Palaeopriapulites parvus, Rare Diminutive Priapulid Worm from Chengjiang

Name: Palaeopriapulites parvus

Phylum Cephaloryncha or Phylum Priapulida, depending on convention

Geological Time: Early Cambrian (~525 million years ago)

Size: 7 mm long by 3 mm across on a 27 mm by 25 mm matrix

Fossil Site: Maotianshan Shale, Chengjiang Biota, Quiongzhusi Section, Yu’anshan Member, Heilinpu Formation, Mafang Village, Anning, Kunming, Yunnan Province, China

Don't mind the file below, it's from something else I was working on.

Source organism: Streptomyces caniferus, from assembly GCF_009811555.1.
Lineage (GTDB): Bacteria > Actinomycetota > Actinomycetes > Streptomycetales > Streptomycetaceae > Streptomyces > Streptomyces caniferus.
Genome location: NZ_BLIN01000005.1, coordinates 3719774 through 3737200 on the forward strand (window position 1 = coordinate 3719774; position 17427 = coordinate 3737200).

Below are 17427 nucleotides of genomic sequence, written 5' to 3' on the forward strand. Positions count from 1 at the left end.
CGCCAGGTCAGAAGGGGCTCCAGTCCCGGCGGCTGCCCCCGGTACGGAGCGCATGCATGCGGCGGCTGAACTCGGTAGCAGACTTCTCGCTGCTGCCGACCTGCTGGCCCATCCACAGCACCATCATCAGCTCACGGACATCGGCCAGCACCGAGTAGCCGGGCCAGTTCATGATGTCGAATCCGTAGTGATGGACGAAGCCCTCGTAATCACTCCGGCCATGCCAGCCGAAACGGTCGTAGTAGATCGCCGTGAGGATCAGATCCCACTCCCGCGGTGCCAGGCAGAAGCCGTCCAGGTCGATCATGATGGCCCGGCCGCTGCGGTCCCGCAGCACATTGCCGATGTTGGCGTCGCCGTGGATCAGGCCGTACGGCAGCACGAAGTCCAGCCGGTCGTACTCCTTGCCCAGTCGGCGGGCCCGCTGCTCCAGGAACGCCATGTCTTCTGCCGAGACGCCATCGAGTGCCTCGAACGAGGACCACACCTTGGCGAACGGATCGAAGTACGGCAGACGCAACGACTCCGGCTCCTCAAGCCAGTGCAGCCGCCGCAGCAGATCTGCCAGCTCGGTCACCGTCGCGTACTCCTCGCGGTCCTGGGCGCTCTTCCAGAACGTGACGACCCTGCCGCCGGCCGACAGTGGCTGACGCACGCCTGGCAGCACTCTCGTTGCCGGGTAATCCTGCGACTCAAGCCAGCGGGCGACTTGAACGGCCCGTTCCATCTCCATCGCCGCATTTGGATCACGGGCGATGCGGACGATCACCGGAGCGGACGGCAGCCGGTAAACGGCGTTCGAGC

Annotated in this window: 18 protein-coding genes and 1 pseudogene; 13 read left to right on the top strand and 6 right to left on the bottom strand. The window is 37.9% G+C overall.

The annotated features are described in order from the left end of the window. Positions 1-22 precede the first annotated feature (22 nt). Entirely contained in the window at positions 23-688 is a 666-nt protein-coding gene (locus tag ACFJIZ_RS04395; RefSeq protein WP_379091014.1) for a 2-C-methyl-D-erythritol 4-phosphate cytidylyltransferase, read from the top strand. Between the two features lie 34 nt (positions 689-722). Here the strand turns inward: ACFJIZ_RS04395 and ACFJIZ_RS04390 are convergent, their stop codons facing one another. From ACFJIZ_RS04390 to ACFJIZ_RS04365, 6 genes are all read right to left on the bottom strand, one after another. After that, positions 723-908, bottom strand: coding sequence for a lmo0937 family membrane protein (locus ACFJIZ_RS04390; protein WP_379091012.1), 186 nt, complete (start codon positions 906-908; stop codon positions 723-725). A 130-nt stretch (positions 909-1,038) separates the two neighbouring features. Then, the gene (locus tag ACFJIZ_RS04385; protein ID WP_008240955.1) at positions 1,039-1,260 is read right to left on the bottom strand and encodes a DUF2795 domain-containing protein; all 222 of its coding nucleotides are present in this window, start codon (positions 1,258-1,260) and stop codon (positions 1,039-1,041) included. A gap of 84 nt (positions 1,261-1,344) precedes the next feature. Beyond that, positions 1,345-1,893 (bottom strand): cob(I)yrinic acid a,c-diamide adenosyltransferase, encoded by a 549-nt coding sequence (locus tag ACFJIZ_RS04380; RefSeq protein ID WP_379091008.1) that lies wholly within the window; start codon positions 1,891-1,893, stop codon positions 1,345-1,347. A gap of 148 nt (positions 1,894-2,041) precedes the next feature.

Lingulella chengjiangensisDescription: This is one of the more rare members of the Priapulida is known as Palaeopriapulites parvus. The diversity of soft-tissue fossils is astonishing: algae, medusiforms, sponges, priapulids, annelid-like worms, echinoderms, arthropods (including trilobites), hemichordates, chordates, and the first agnathan fish make up just a small fraction of the total. Numerous problematic forms are known as well, some of which may have represented failed attempts at diversity that did not persist to the present day. The priapulids are a group of non-segmented worms whose modern-day examples can reach 30 cm in length, and live in both shallow and deep marine sands as carnivores. Individuals of this small taxon (parvus means “small” in Latin) are less than 10 mm in length with a figure 8 shape. This is a monotypic genus which has its own family, the Palaeopriapulitidae. This taxon is only known from the Chengjiang area and Anning.

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